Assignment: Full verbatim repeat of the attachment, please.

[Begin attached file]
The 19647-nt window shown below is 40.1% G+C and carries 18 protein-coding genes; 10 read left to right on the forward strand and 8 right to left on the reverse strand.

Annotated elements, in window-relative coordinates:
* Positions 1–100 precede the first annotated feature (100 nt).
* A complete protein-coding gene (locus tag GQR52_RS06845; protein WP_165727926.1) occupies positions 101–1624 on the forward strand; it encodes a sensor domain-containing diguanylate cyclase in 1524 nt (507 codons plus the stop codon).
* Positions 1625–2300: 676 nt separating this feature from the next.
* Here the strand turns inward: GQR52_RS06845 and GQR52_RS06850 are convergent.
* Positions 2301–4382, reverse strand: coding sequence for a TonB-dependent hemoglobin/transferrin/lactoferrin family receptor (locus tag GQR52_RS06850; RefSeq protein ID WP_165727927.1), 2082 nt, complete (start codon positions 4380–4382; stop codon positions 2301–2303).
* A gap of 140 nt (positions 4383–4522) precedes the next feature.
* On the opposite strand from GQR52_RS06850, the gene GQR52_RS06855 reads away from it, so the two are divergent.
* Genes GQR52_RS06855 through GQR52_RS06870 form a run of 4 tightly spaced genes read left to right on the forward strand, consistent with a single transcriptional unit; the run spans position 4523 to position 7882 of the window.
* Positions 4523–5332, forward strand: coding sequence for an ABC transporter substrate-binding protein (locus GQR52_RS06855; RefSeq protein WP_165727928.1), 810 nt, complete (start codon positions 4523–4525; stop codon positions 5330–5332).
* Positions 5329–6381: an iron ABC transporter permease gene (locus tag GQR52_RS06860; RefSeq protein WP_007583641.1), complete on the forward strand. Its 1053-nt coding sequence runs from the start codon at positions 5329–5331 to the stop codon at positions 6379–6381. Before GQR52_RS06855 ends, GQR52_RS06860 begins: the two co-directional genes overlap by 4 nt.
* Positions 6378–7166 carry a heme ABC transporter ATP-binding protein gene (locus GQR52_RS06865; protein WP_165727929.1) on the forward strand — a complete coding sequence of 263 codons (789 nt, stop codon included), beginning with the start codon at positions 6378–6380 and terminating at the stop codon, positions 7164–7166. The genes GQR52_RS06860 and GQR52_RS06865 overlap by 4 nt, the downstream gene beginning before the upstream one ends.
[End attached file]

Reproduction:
The 19647-nt window shown below is 40.1% G+C and carries 18 protein-coding genes; 10 read left to right on the forward strand and 8 right to left on the reverse strand.

Annotated elements, in window-relative coordinates:
* Positions 1–100 precede the first annotated feature (100 nt).
* A complete protein-coding gene (locus tag GQR52_RS06845; protein WP_165727926.1) occupies positions 101–1624 on the forward strand; it encodes a sensor domain-containing diguanylate cyclase in 1524 nt (507 codons plus the stop codon).
* Positions 1625–2300: 676 nt separating this feature from the next.
* Here the strand turns inward: GQR52_RS06845 and GQR52_RS06850 are convergent.
* Positions 2301–4382, reverse strand: coding sequence for a TonB-dependent hemoglobin/transferrin/lactoferrin family receptor (locus tag GQR52_RS06850; RefSeq protein ID WP_165727927.1), 2082 nt, complete (start codon positions 4380–4382; stop codon positions 2301–2303).
* A gap of 140 nt (positions 4383–4522) precedes the next feature.
* On the opposite strand from GQR52_RS06850, the gene GQR52_RS06855 reads away from it, so the two are divergent.
* Genes GQR52_RS06855 through GQR52_RS06870 form a run of 4 tightly spaced genes read left to right on the forward strand, consistent with a single transcriptional unit; the run spans position 4523 to position 7882 of the window.
* Positions 4523–5332, forward strand: coding sequence for an ABC transporter substrate-binding protein (locus GQR52_RS06855; RefSeq protein WP_165727928.1), 810 nt, complete (start codon positions 4523–4525; stop codon positions 5330–5332).
* Positions 5329–6381: an iron ABC transporter permease gene (locus tag GQR52_RS06860; RefSeq protein WP_007583641.1), complete on the forward strand. Its 1053-nt coding sequence runs from the start codon at positions 5329–5331 to the stop codon at positions 6379–6381. Before GQR52_RS06855 ends, GQR52_RS06860 begins: the two co-directional genes overlap by 4 nt.
* Positions 6378–7166 carry a heme ABC transporter ATP-binding protein gene (locus GQR52_RS06865; protein WP_165727929.1) on the forward strand — a complete coding sequence of 263 codons (789 nt, stop codon included), beginning with the start codon at positions 6378–6380 and terminating at the stop codon, positions 7164–7166. The genes GQR52_RS06860 and GQR52_RS06865 overlap by 4 nt, the downstream gene beginning before the upstream one ends.